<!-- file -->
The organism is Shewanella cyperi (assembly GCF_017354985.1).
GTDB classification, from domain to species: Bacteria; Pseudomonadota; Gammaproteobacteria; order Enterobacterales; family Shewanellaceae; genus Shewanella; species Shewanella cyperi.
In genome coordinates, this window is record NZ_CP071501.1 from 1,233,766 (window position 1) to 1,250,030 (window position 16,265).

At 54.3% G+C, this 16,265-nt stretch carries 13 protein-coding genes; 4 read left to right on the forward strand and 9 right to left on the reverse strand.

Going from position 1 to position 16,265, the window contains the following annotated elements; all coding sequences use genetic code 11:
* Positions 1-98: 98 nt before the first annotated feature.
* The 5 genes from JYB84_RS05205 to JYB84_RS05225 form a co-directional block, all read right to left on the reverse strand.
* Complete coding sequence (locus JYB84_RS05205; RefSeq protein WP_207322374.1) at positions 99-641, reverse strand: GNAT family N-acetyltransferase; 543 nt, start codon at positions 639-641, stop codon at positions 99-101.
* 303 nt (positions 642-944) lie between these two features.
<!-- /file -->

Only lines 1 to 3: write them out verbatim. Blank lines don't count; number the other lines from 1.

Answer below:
The organism is Shewanella cyperi (assembly GCF_017354985.1).
GTDB classification, from domain to species: Bacteria; Pseudomonadota; Gammaproteobacteria; order Enterobacterales; family Shewanellaceae; genus Shewanella; species Shewanella cyperi.
In genome coordinates, this window is record NZ_CP071501.1 from 1,233,766 (window position 1) to 1,250,030 (window position 16,265).